Current Counseling Realities
News around the COVID-19 Coronavirus continues to change. Like you, Olive Tree Counseling Center is monitoring the World Health Organization (WHO), regional news and local news very closely, with attention to both the health and safety of clients and our staff, and the current COVID-19 situation and restrictions in Turkey and the surrounding region.
WE ARE NOW SCHEDULING IN-PERSON COUNSELING BEGINNING AGAIN MID-MAY. Currently, all counseling is online due to COVID restrictions.
The COVID-19 pandemic continues to affect daily life. Like many of you, Olive Tree Counseling Center is monitoring the World Health Organization (WHO), regional news, and local news very closely. And as always, we are working closely with both those inquiring for counseling, and our staff, regarding safety and recommended protocols.
Because of COVID-19 restrictions, we are currently offering online counseling only. We anticipate being able to welcome in-person clients again after the 17th of May, and have limited space for online 2-week intensive clients. Please fill out the form below to inquire further.
Please reach out to us with any questions from our Contact Page.
10 Ways to Manage Stress in a COVID-19 World
By John Leverington, LMFT, LPC, LCSW
Life has become much more complicated and stressful in the last few months or weeks, depending on what country you are living in, as the Corona Virus spreads around the globe. It has brought physical, emotional and spiritual challenges as we cope with the changes to daily life, relationships, personal space, church and team meetings. I have felt the effects on my own life, my family our counseling team and our counseling practice. All of them are changing on a daily basis. We are all feeling uncertain about what could happen next, as we listen to the news about the spread of this pandemic. Stress can affect the immune system, but short-term stress that is managed well is less likely to have this affect. Taking steps to manage and reduce your stress in a healthy way will make a difference.
Ten Ways to Reduce Stress
- Remember feelings of anxiety and uncertainty are completely normal during times like this.
- Take time to sit in a quiet place and simply be with God. You may need head phones to drown out the noises outside and/or the family activity inside.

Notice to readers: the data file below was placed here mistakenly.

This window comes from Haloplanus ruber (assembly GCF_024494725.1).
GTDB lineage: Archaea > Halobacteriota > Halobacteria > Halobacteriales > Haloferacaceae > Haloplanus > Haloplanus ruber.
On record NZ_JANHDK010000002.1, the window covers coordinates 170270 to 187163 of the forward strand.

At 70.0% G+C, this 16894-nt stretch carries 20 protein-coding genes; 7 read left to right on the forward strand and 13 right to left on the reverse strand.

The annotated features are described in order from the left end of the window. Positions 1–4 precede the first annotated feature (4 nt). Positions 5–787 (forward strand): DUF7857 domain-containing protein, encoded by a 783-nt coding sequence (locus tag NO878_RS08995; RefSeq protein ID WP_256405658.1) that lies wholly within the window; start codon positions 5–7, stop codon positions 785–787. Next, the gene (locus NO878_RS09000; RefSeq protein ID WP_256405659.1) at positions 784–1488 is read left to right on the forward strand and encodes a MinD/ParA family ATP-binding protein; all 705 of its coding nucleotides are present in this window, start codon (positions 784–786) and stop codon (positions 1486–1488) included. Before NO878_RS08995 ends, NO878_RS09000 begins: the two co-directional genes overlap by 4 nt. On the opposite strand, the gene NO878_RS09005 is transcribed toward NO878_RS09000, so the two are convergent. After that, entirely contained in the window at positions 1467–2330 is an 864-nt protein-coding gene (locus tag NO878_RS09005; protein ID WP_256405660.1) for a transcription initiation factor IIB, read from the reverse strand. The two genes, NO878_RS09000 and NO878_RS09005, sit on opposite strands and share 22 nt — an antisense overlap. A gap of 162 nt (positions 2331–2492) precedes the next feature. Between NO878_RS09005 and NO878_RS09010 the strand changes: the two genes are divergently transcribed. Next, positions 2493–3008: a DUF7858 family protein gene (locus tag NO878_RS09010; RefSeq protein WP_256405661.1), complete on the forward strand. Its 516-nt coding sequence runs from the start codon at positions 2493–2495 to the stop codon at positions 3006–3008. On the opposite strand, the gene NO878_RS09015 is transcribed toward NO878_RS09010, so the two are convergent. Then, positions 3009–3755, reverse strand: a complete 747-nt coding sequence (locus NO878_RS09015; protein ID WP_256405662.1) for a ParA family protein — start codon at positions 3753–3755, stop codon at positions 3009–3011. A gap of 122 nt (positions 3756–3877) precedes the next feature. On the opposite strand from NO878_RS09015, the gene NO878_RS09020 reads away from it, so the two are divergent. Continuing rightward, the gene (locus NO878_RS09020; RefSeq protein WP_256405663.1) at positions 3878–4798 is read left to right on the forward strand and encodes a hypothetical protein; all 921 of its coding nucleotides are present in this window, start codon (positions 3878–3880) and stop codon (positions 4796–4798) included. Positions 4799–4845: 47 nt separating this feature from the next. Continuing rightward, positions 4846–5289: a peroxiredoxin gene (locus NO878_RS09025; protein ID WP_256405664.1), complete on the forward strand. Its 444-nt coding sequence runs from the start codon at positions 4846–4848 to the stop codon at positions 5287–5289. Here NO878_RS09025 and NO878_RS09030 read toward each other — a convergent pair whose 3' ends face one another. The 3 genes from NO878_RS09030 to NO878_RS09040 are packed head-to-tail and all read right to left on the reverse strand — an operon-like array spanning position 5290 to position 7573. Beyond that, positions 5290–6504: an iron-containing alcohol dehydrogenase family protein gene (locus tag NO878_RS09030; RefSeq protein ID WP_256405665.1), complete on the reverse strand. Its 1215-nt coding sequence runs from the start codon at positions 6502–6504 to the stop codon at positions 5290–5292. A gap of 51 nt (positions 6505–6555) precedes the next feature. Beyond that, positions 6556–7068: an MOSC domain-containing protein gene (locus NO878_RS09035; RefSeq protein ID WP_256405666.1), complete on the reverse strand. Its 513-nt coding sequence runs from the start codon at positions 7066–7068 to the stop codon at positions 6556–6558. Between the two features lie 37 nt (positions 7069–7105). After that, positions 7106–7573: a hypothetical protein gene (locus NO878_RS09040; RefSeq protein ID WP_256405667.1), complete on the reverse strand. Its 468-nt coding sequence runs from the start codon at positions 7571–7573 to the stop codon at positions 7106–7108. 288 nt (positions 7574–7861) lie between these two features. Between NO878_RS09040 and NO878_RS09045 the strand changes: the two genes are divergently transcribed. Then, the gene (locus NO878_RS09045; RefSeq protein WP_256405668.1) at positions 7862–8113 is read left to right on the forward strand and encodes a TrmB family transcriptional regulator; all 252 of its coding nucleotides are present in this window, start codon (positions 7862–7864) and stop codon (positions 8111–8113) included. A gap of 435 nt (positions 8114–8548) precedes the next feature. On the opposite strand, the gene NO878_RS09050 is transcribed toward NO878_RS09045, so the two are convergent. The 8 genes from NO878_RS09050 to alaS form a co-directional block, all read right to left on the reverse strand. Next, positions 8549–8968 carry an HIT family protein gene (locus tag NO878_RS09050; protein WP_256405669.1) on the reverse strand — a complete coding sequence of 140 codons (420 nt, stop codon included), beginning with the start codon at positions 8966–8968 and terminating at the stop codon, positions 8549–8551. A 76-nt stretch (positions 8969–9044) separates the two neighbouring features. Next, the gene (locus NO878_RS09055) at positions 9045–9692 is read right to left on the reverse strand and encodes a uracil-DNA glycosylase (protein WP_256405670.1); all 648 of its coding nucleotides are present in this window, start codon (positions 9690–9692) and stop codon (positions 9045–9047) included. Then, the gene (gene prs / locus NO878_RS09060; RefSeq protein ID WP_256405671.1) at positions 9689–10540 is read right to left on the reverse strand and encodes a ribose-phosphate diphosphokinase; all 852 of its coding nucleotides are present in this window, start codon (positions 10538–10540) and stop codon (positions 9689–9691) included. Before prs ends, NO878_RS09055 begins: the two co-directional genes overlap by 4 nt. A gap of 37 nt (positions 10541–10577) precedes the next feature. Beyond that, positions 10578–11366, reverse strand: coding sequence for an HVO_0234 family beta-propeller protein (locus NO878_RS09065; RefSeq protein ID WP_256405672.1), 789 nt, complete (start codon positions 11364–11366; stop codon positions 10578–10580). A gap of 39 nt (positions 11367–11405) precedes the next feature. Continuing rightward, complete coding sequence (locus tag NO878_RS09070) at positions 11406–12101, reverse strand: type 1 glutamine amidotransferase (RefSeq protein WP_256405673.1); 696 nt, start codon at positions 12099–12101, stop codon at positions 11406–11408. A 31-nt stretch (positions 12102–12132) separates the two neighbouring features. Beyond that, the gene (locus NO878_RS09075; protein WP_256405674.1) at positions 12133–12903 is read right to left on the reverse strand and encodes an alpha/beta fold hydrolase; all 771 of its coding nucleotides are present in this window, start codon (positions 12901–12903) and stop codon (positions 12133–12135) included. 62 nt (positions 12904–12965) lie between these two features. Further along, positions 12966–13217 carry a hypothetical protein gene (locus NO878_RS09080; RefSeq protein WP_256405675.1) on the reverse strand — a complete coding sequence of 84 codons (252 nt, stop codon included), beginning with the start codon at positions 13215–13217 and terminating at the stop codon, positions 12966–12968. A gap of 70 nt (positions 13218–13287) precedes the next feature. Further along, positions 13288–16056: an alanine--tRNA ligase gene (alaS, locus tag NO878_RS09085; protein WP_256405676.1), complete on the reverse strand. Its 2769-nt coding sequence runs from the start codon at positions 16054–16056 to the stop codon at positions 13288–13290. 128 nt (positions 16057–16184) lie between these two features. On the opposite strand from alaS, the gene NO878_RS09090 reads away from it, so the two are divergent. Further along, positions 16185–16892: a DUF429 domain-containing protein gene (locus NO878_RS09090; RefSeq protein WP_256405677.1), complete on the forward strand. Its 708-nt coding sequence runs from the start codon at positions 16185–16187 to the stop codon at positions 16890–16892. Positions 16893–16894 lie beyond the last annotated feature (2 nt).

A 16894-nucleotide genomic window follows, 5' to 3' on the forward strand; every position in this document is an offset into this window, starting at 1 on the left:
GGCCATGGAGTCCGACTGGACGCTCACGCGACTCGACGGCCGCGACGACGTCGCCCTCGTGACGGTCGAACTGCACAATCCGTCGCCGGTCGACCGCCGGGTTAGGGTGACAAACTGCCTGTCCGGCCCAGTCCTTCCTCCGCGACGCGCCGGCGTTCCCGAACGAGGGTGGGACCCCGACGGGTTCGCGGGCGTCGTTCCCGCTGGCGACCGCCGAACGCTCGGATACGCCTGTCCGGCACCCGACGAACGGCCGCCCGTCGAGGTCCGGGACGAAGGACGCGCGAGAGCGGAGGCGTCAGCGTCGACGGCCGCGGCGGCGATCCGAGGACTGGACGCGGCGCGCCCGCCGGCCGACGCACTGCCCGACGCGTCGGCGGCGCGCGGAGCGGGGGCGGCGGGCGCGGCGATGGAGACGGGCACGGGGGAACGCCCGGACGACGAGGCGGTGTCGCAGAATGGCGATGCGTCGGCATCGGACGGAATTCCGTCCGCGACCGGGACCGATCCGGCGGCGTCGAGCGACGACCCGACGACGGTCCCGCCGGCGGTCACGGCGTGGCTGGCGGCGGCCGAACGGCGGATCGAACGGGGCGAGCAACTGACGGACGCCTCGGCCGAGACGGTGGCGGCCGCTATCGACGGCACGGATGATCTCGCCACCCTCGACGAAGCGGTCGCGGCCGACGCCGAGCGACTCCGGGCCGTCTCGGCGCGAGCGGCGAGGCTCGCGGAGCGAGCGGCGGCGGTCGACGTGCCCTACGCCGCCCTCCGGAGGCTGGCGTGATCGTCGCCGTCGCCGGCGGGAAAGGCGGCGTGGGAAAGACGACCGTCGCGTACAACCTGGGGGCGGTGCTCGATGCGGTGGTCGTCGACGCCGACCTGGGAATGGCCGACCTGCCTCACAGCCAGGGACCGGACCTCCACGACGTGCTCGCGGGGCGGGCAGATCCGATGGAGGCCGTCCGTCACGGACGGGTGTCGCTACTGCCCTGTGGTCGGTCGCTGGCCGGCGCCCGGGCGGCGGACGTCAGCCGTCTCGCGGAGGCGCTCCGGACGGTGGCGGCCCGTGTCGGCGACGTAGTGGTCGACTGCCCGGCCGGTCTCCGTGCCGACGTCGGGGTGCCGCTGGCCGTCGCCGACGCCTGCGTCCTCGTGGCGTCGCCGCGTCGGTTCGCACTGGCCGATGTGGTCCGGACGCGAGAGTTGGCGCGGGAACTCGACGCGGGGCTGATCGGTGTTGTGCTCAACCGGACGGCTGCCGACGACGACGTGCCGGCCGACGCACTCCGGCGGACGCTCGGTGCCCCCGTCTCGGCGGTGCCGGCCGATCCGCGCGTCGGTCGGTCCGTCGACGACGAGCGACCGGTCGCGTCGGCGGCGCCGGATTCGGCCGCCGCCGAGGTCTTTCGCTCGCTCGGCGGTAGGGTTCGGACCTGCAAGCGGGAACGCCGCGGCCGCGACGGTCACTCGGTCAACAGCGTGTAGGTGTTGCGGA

- Express your fears, anxiety, pour out your heart.
- Listen for what the Great Physician and Counselor speaks to you. What do you hear?
- What emotion do you hear in His voice?
- What emotion does the sound of His voice and His words illicit in you?
- What is his posture toward you? What do you see?
- What emotion does His posture toward you reveal about who He is? How he feels about you?
- What do you notice is different about your breathing, your thoughts, your emotions?
- Limit your media exposure. Find a couple of reliable sources to get information and set boundaries on the amount of time you will spend listening to or watching the news.
- Connect electronically with teammates, friends and family on a regular basis.
- Limit your screen time. Watching movies can be an entertaining distraction but find other activities to occupy the time.
- Take time to stretch, move, exercise. Any physical activity, even if it is sitting on a chair and doing leg lifts helps relieve body tension. Just do it!
- Laugh – sharing humor and finding funny things to laugh about is a valuable asset. One thing I have observed across the world is that stock piling toilet paper is a universal human response to a crisis!
- Pet therapy – Pets can provide a source of calm and have proven to even reduce blood pressure when they are behaving well.
- Do the things you enjoy. Reading, listening to music, playing games or looking at family photos from the past. Many musical performances are now being offered on-line.
- This can be a time to try a new recipe, learn more about a hobby or simply working on getting a project you have been wanting to do.
Stewart Shankman, chief psychologist in the Department of Psychiatry and Behavioral Sciences at Northwestern University says, “The biggest source of anxiety is uncertainty, not knowing what’s going to happen, when it’s going to happen, how long this is going to last. And we don’t know. So, trying to know, trying to resolve that uncertainty, is counterproductive. It’s going to make you more anxious.” That doesn’t mean denying or trying to suppress your desire to know, but accepting that it isn’t possible to know.
We need faith and friends in this time of uncertainty to deal with the unknown. I pray you will experience both in deeper and more meaningful ways as we deal with the current effects of COVID-19 on our lives.
These specific articles listed below provide insights and ideas that we have found helpful. By sharing these resources, OTCC is not necessarily supporting the rest of this site’s articles or statements of faith.
The COVID-19 pandemic is an epidemiological crisis, but also a psychological one. While the situation provokes anxiety, stress and sadness, it is also a time of collective sorrow, says Sherry Cormier, PhD, a psychologist says, “It’s important that we start recognizing that we’re in the middle of this collective grief. We are all losing something now.”
Watch the Three Secrets of Resilient People by Dr. Lucy Hone, Director of the New Zealand Institute of Wellbeing and Resilience describe her own experience with loss and suffering.
Check out our resources page for more articles and resources during this time.